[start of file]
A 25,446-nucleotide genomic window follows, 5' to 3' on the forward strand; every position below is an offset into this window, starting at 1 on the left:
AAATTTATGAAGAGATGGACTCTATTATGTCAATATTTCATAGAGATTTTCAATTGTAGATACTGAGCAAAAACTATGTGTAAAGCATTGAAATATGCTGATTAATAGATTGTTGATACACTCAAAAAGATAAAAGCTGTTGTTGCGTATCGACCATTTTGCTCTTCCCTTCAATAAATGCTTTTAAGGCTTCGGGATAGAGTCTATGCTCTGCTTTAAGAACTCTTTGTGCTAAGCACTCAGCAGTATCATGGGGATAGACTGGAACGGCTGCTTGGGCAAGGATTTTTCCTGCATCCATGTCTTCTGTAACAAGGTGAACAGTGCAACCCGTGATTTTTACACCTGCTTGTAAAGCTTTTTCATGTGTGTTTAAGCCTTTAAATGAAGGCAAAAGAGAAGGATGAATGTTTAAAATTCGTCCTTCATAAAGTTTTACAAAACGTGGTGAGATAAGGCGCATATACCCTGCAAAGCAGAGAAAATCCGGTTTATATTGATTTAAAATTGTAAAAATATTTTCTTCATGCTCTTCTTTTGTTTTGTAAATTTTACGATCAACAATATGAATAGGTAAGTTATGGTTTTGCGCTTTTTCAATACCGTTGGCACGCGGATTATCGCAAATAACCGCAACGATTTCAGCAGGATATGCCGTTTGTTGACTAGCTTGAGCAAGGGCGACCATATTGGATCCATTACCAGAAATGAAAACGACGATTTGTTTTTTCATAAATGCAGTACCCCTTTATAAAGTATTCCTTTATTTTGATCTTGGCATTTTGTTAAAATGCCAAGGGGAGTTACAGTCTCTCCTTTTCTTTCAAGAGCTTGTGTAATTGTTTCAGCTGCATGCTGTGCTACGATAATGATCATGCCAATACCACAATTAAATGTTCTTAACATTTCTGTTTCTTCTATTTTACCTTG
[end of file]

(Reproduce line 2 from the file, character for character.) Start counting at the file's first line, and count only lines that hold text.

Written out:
AAATTTATGAAGAGATGGACTCTATTATGTCAATATTTCATAGAGATTTTCAATTGTAGATACTGAGCAAAAACTATGTGTAAAGCATTGAAATATGCTGATTAATAGATTGTTGATACACTCAAAAAGATAAAAGCTGTTGTTGCGTATCGACCATTTTGCTCTTCCCTTCAATAAATGCTTTTAAGGCTTCGGGATAGAGTCTATGCTCTGCTTTAAGAACTCTTTGTGCTAAGCACTCAGCAGTATCATGGGGATAGACTGGAACGGCTGCTTGGGCAAGGATTTTTCCTGCATCCATGTCTTCTGTAACAAGGTGAACAGTGCAACCCGTGATTTTTACACCTGCTTGTAAAGCTTTTTCATGTGTGTTTAAGCCTTTAAATGAAGGCAAAAGAGAAGGATGAATGTTTAAAATTCGTCCTTCATAAAGTTTTACAAAACGTGGTGAGATAAGGCGCATATACCCTGCAAAGCAGAGAAAATCCGGTTTATATTGATTTAAAATTGTAAAAATATTTTCTTCATGCTCTTCTTTTGTTTTGTAAATTTTACGATCAACAATATGAATAGGTAAGTTATGGTTTTGCGCTTTTTCAATACCGTTGGCACGCGGATTATCGCAAATAACCGCAACGATTTCAGCAGGATATGCCGTTTGTTGACTAGCTTGAGCAAGGGCGACCATATTGGATCCATTACCAGAAATGAAAACGACGATTTGTTTTTTCATAAATGCAGTACCCCTTTATAAAGTATTCCTTTATTTTGATCTTGGCATTTTGTTAAAATGCCAAGGGGAGTTACAGTCTCTCCTTTTCTTTCAAGAGCTTGTGTAATTGTTTCAGCTGCATGCTGTGCTACGATAATGATCATGCCAATACCACAATTAAATGTTCTTAACATTTCTGTTTCTTCTATTTTACCTTG